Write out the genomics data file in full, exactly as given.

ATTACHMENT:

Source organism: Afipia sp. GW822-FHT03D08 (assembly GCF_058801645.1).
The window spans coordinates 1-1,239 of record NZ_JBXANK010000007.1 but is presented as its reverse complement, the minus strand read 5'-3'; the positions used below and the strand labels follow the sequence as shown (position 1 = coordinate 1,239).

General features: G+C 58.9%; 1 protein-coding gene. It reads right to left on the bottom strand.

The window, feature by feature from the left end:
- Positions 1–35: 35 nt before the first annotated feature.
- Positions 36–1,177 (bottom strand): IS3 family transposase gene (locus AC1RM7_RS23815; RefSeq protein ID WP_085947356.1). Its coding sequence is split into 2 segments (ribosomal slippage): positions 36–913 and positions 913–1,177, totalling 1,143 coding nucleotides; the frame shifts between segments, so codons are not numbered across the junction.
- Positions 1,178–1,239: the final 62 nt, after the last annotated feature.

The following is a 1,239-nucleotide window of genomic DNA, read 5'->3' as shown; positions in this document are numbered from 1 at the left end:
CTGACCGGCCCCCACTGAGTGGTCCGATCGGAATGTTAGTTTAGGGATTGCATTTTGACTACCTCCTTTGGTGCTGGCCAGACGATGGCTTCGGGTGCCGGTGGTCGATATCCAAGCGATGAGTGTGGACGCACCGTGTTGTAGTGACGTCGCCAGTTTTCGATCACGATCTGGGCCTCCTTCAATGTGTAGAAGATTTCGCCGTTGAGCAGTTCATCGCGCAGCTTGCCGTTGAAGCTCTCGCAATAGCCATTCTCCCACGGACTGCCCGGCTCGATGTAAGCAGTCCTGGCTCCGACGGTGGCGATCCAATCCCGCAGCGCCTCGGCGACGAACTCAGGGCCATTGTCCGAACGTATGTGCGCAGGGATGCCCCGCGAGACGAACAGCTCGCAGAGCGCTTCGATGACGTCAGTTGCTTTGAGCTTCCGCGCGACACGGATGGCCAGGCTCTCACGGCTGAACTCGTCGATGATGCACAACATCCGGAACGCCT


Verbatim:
Source organism: Afipia sp. GW822-FHT03D08 (assembly GCF_058801645.1).
The window spans coordinates 1-1,239 of record NZ_JBXANK010000007.1 but is presented as its reverse complement, the minus strand read 5'-3'; the positions used below and the strand labels follow the sequence as shown (position 1 = coordinate 1,239).

General features: G+C 58.9%; 1 protein-coding gene. It reads right to left on the bottom strand.

The window, feature by feature from the left end:
- Positions 1–35: 35 nt before the first annotated feature.
- Positions 36–1,177 (bottom strand): IS3 family transposase gene (locus AC1RM7_RS23815; RefSeq protein ID WP_085947356.1). Its coding sequence is split into 2 segments (ribosomal slippage): positions 36–913 and positions 913–1,177, totalling 1,143 coding nucleotides; the frame shifts between segments, so codons are not numbered across the junction.
- Positions 1,178–1,239: the final 62 nt, after the last annotated feature.

The following is a 1,239-nucleotide window of genomic DNA, read 5'->3' as shown; positions in this document are numbered from 1 at the left end:
CTGACCGGCCCCCACTGAGTGGTCCGATCGGAATGTTAGTTTAGGGATTGCATTTTGACTACCTCCTTTGGTGCTGGCCAGACGATGGCTTCGGGTGCCGGTGGTCGATATCCAAGCGATGAGTGTGGACGCACCGTGTTGTAGTGACGTCGCCAGTTTTCGATCACGATCTGGGCCTCCTTCAATGTGTAGAAGATTTCGCCGTTGAGCAGTTCATCGCGCAGCTTGCCGTTGAAGCTCTCGCAATAGCCATTCTCCCACGGACTGCCCGGCTCGATGTAAGCAGTCCTGGCTCCGACGGTGGCGATCCAATCCCGCAGCGCCTCGGCGACGAACTCAGGGCCATTGTCCGAACGTATGTGCGCAGGGATGCCCCGCGAGACGAACAGCTCGCAGAGCGCTTCGATGACGTCAGTTGCTTTGAGCTTCCGCGCGACACGGATGGCCAGGCTCTCACGGCTGAACTCGTCGATGATGCACAACATCCGGAACGCCT